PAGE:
• A significant correlation has been indicated between TMB and progression-free survival and objective response rates for NSCLC, melanoma, esophagogastric cancer, SCCHN, and RCC.
    (Samstein et al. Tumor mutational load predicts survival after immunotherapy across multiple cancer types. 2019. Nature Genetics, 51, 202–206.)
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What is MSI (Microsatellite Instability)?

Microsatellites are DNA repeat sequences that appear to be in a stable state throughout the life of an individual and whose functions in the genome are not fully revealed. Microsatellite Instability (MSI), is the condition of accumulating variations in the tumor DNA due to deletion or insertion in microsatellite repeats as a result of inactivation in MMR (mismatch repair) genes. In this case, microsatellites observed in the DNA of specific cells (such as cancer cells) differ from the DNA repeats in normal cells of the same individual.

DNA mismatch repair (MMR) system is one of the mechanisms the cell uses to repair DNA damage. In the case that there are mutations in the genes encoding MMR enzymes, mismatches in DNA sequences cannot be repaired, and erroneous DNA sequences called microsatellites build up, creating genomic instability. Microsatellite Instability (MSI) caused by such deficiencies in DNA mismatch repair, occurs frequently in certain tumor types.

How to determine MSI (Microsatellite Instability)?

If a tumor shows microsatellite instability (MSI), this can be detected by comparing microsatellites in the tissue sample of the tumor with a normal tissue from the same person. Genomic DNA is isolated from both tumor and EDTA-blood sample, and PCR analysis is performed using a panel containing five different microsatellite markers (BAT25, BAT26, D5S346, D2S123, D17S250) determined by the National Cancer Institute. The PCR products are then subjected to fragment analysis by capillary electrophoresis method and the results are evaluated in terms of microsatellite instability.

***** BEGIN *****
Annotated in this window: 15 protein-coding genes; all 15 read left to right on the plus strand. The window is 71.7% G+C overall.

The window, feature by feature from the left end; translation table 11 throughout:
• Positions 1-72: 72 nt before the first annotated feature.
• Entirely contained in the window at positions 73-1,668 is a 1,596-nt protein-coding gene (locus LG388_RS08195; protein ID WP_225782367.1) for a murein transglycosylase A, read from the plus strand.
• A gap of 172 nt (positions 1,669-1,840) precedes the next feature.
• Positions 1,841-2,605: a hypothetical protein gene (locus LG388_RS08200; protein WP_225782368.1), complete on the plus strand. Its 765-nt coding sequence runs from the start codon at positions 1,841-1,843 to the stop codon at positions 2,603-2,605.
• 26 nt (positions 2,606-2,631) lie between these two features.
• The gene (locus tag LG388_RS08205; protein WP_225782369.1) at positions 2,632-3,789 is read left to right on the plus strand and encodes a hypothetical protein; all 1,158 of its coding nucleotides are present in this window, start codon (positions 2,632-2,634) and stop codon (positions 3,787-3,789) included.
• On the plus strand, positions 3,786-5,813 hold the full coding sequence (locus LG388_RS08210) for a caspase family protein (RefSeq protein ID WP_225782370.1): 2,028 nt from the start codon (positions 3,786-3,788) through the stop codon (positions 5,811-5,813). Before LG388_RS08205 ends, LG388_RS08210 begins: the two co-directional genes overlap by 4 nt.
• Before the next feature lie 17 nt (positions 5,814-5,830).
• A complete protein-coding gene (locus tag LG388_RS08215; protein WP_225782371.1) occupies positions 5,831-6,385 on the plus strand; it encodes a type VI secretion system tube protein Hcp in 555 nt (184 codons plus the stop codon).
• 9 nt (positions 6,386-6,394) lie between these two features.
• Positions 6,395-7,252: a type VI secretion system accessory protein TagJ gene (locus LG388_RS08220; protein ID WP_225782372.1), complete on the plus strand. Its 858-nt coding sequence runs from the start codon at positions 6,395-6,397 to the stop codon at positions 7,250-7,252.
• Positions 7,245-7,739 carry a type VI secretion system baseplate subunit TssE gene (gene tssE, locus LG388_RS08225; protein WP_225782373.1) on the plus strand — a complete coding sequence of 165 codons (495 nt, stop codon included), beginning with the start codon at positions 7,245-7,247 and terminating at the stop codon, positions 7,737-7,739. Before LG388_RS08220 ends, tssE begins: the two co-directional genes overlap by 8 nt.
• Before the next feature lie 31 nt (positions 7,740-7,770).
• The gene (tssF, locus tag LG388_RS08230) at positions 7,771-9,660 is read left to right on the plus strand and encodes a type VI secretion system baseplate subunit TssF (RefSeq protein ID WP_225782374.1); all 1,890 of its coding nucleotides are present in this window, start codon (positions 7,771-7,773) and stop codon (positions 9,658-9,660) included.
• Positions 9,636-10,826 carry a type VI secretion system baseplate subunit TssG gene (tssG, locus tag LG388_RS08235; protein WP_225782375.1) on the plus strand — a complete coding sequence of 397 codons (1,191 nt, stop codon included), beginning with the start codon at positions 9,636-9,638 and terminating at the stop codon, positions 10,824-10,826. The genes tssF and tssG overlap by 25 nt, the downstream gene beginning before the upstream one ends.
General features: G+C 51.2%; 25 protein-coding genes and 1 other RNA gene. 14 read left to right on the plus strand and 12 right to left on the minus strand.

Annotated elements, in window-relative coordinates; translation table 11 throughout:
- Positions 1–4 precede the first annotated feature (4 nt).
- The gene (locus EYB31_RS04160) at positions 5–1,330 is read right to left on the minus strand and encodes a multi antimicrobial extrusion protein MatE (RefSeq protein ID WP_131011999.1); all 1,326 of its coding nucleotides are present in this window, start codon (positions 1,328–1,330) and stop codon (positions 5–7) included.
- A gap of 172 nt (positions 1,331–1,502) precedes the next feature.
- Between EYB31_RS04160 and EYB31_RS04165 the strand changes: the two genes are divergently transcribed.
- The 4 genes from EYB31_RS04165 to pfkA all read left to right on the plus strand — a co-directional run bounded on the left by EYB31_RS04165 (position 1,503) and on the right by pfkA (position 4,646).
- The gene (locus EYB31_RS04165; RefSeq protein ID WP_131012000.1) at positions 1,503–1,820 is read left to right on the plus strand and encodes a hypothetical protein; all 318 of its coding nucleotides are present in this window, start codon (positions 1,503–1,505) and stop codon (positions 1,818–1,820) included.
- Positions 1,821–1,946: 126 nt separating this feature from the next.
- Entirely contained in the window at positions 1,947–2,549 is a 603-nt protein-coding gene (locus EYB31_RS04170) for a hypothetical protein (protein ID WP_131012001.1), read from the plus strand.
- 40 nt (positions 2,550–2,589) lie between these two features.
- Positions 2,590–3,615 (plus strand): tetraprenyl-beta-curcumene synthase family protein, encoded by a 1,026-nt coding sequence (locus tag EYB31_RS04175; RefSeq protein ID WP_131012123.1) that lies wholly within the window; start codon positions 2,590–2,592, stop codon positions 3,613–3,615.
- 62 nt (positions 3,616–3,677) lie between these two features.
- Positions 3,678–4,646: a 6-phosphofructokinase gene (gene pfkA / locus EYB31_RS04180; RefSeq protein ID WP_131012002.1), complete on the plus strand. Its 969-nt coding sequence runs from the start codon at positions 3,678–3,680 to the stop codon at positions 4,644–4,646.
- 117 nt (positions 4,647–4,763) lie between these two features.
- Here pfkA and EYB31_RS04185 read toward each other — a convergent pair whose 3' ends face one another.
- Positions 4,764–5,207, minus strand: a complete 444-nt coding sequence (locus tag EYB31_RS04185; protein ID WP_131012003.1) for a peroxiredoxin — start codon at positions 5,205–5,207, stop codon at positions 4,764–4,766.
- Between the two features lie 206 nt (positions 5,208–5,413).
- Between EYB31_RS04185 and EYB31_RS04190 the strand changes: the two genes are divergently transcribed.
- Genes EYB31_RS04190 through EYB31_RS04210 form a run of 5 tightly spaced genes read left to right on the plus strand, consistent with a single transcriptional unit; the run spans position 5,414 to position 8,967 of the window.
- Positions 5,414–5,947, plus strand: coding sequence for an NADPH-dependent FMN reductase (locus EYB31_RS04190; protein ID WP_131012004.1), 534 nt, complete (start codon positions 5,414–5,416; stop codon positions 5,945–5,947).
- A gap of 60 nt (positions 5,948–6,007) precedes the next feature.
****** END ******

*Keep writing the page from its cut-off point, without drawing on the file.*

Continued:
Tumors in which instability is observed for 2 or more of the 5 microsatellite markers analyzed (more than 30-40%) are defined as MSI-H (high-MSI). Tumors with instability in only 1 (less than 30-40%) of the 5 microsatellite markers analyzed are defined as MSI-L (low-MSI). Tumors with no instability observed in any of the microsatellite markers are also considered microsatellite stable (MSS).

Genetiks is accredited from CAP (College of American Pathologists) for MSI testing.

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Overview of the general workflow for OnkoGenetiks TMB & MSI analysis

The overall procedure starts with DNA extraction from FFPE tissue and blood samples. After library construction and target enrichment with QIAseq Targeted DNA Panels, NGS is performed by using Illumina NextSeq 550Dx sequencing platform. Analysis of raw sequencing data is carried out and detected variants can be interpreted with the Ingenuity®Variant Analysis (IVA) or QIAGEN Clinical Insight (QCI™) tools.

Microsatellite Instability (MSI) panel contains 7 markers corresponding to the MMR (Mismatch Repair) genes. MSI analysis is performed with ABI 3500xL Genetic Analyzer device and results are computed using the GeneMapper software.

Checkpoint inhibitor (CPI) therapy, which is a form of cancer immunotherapy, has demonstrated a remarkable clinical benefit in recent years for many cancer types such as skin, lung, bladder, kidney and in tumors having deficiency of MMR (Mismatch Repair).

Cancer immunotherapy emerged to be a very promising and powerful tool for the treatment of cancer. However, the ability to successfully identify patients who will benefit from this kind of therapy is still limited.

Tumor mutational burden (TMB), a measure of the number of somatic mutations per coding area of tumor genome, is a putative biomarker of response showing great promise in CPI and immunotherapy combination trials.
Non-synonymous mutations are changes in DNA that result in amino acid changes in the protein. These mutations have the potential to generate neoantigens recognized by the host immune system, leading to an antitumor immune response. Tumors with high mutation burden have the potential to generate a larger number of neoantigens, making them more immunogenic.

Precision medicine allows doctors to offer more individualized treatments to cancer patients based on their genetic features in order to obtain better efficacy.

How is OnkoGenetiks™ Molecular Profiling & TMY Analysis Test done?